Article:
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Wednesday, May 1, 2013
By Rabbi Michael Levy, Board Member of Yad HaChazakah and Director of Travel Training, NYCT
In the Haftarah for Shabbat Behar-Bechukotai, the prophet Jeremiah presents a very elaborate analogy (Chapter 17, verses 5-9):
“Thus says G-d – Cursed is the person who trusts in man, and makes (mere) flesh his source of support, and turns his heart away from G-d. He shall be like a lone tree in the desert, he will not (even) notice when good comes; he will dwell desolate in the wilderness, in a salty uninhabited land.
Blessed is the person who trusts in G-d, and whose trust in G-d is. He shall be like a tree planted near water, which extends its roots to a stream. It does not notice when heat arrives, its foliage remains fresh; it worries not during a drought-year, rather it never stops producing fruit.”
The analogy teaches us, detail by detail, what it means to trust in G-d. For a person like me, journeying towards trust, it is an invaluable guide.
As the tree in the wilderness is deprived of physical nourishment, the person who turns away from G-d is deprived of spiritual nourishment. His roots – his sources of support, are so weak that he neither perceives nor benefits from spiritual nourishment even when it is available.
As I write this on May 1 at 9:30 AM, Radio Station WINS broadcasts the sound of a great agitated crowd. A bell rings, and the stock market is officially open. One minute later, Pete Toriello surveys the commuter situation, as millions hustle to make a living. What happens when the river of money runs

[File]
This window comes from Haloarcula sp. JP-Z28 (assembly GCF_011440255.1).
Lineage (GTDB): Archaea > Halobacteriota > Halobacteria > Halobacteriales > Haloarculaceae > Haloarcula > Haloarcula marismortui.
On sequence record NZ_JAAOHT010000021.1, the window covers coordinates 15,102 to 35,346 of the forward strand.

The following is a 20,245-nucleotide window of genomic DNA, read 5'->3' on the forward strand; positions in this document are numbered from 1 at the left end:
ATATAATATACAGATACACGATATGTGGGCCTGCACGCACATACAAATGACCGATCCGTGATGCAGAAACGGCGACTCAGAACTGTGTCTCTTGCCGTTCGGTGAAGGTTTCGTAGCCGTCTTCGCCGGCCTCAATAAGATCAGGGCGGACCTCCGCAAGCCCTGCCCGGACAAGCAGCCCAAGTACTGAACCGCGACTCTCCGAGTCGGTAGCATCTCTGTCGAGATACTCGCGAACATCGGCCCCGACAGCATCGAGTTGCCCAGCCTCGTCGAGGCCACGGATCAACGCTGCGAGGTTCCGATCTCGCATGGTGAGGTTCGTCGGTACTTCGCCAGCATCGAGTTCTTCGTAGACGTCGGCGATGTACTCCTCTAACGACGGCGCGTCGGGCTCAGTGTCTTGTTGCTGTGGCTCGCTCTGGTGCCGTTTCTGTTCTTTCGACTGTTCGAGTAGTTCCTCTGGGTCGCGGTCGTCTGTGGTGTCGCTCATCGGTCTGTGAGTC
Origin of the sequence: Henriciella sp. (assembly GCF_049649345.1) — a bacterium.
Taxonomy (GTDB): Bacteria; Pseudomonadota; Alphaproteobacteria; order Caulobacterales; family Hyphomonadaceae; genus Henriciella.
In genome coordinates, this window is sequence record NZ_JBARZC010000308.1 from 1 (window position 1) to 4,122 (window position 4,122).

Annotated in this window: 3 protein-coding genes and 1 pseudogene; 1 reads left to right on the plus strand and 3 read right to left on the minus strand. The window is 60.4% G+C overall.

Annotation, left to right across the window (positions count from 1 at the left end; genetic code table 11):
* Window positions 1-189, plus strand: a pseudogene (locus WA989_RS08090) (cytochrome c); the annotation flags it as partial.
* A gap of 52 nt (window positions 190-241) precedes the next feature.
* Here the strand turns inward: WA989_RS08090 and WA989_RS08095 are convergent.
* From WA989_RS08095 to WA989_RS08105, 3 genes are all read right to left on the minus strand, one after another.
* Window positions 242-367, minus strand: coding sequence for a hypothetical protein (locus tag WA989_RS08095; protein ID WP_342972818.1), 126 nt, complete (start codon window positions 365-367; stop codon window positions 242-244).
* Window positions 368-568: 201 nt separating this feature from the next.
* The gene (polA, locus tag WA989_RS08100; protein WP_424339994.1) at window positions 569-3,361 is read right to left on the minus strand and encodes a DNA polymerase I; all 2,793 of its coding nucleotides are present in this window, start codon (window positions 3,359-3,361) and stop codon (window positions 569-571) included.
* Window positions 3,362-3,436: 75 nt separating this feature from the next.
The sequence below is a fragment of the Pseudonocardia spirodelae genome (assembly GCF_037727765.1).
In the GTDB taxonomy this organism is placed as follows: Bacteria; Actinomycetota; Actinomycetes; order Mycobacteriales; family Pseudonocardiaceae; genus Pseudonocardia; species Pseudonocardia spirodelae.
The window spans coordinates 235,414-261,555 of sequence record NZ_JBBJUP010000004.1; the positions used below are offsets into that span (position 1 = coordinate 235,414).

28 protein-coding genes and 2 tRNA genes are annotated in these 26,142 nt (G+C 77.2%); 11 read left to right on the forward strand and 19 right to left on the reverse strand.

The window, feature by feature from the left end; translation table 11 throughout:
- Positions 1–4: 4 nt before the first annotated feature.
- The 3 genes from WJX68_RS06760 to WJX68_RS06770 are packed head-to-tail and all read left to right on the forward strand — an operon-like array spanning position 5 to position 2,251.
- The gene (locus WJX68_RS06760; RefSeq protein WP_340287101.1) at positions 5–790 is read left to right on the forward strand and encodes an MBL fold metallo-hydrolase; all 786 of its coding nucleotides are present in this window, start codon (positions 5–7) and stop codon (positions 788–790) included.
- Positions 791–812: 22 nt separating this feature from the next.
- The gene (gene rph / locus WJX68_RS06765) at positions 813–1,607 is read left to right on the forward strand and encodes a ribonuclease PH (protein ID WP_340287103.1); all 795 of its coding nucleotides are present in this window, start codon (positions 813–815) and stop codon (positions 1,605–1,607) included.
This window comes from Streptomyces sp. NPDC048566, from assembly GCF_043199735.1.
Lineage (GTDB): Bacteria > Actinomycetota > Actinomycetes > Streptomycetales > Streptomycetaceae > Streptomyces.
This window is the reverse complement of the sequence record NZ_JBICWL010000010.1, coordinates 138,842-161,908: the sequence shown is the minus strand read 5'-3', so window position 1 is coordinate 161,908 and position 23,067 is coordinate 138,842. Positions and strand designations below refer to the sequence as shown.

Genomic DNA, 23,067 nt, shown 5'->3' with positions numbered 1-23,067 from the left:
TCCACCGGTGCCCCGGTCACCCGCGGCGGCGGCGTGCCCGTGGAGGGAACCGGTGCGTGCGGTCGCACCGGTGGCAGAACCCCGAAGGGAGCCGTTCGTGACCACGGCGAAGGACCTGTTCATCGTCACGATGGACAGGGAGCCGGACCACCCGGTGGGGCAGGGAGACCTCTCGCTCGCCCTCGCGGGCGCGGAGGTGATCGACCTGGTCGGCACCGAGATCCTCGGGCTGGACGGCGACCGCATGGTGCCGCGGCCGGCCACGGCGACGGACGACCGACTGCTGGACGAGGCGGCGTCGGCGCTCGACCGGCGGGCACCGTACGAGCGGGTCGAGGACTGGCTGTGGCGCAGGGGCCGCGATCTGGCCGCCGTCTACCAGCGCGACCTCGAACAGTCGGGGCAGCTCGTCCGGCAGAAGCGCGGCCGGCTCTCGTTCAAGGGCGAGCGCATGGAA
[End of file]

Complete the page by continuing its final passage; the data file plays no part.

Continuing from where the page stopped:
dry? Where are the roots?
By contrast, the person who trusts in G-d has a constant source of spiritual nourishment, even in a world where the good is sometimes not easy to find. (Our rabbis, interpreting Isaiah 55-1, “Let all who are thirsty come to the water,” compare water to Torah.) Well-developed roots can extend themselves to sources of nourishment that are not easily found.
Every year, when we read this Haftarah, I thank my father, Aaron Levy, alav Hashalom, for examining with me the tree that faced our kitchen window. He explained that its roots were so strong, and so persistent in their search for water, that they had extended themselves underneath the sidewalk and actually cracked it.
An important step towards trust, then, is planting oneself in an environment of Torah, the source of water for the soul. Unfortunately, for people with disabilities, the sources of Torah nourishment remain unreachable.
We extend our roots, but encounter barriers. Too many Jewish institutions assume that we must be automatically segregated, limiting our educational and social opportunities. Too many schools and shuls are not wheelchair accessible. Producers of text, from publishers to those who write shul bulletins, don’t take the time to make their texts accessible to blind and learning-disabled individuals. Interpreters for the deaf during lectures and divre (words of) Torah are rarely provided. Even when events are held at accessible locations, the lack of affordable accessible transportation can prevent mobility-impaired individuals from attending.
As far as I am concerned, trusting G-d does not mean sitting back and waiting for these barriers to disappear. If the roots of a tree can crack a sidewalk, then our persistent efforts will eventually eliminate or minimize the barriers that prevent many people with disabilities from participating fully in the educational, social, volunteer, employment and leadership opportunities that Klal Yisrael offers.
May G-d reward our trust in Him with the strength to extend our root systems to authentic Jewish life, wherever it is found.
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